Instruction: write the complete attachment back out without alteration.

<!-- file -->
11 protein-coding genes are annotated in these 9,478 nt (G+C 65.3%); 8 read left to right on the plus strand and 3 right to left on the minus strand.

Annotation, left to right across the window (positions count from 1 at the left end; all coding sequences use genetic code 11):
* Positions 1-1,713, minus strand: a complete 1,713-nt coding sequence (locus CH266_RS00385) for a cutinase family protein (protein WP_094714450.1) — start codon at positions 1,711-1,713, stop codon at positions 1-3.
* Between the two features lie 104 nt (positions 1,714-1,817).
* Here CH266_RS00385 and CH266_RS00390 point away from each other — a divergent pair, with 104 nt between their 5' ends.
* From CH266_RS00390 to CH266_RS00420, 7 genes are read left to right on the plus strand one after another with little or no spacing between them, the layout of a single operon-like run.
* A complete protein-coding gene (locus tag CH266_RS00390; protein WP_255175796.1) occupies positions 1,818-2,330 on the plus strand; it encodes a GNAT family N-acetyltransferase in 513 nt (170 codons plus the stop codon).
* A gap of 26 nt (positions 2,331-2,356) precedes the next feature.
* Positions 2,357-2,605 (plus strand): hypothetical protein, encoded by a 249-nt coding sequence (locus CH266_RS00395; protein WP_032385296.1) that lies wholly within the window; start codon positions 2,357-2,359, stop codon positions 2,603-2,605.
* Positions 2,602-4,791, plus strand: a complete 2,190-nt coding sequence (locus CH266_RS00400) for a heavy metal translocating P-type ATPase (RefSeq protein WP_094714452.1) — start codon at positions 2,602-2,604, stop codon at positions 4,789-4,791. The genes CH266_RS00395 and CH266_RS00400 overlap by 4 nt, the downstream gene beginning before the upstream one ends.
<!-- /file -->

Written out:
11 protein-coding genes are annotated in these 9,478 nt (G+C 65.3%); 8 read left to right on the plus strand and 3 right to left on the minus strand.

Annotation, left to right across the window (positions count from 1 at the left end; all coding sequences use genetic code 11):
* Positions 1-1,713, minus strand: a complete 1,713-nt coding sequence (locus CH266_RS00385) for a cutinase family protein (protein WP_094714450.1) — start codon at positions 1,711-1,713, stop codon at positions 1-3.
* Between the two features lie 104 nt (positions 1,714-1,817).
* Here CH266_RS00385 and CH266_RS00390 point away from each other — a divergent pair, with 104 nt between their 5' ends.
* From CH266_RS00390 to CH266_RS00420, 7 genes are read left to right on the plus strand one after another with little or no spacing between them, the layout of a single operon-like run.
* A complete protein-coding gene (locus tag CH266_RS00390; protein WP_255175796.1) occupies positions 1,818-2,330 on the plus strand; it encodes a GNAT family N-acetyltransferase in 513 nt (170 codons plus the stop codon).
* A gap of 26 nt (positions 2,331-2,356) precedes the next feature.
* Positions 2,357-2,605 (plus strand): hypothetical protein, encoded by a 249-nt coding sequence (locus CH266_RS00395; protein WP_032385296.1) that lies wholly within the window; start codon positions 2,357-2,359, stop codon positions 2,603-2,605.
* Positions 2,602-4,791, plus strand: a complete 2,190-nt coding sequence (locus CH266_RS00400) for a heavy metal translocating P-type ATPase (RefSeq protein WP_094714452.1) — start codon at positions 2,602-2,604, stop codon at positions 4,789-4,791. The genes CH266_RS00395 and CH266_RS00400 overlap by 4 nt, the downstream gene beginning before the upstream one ends.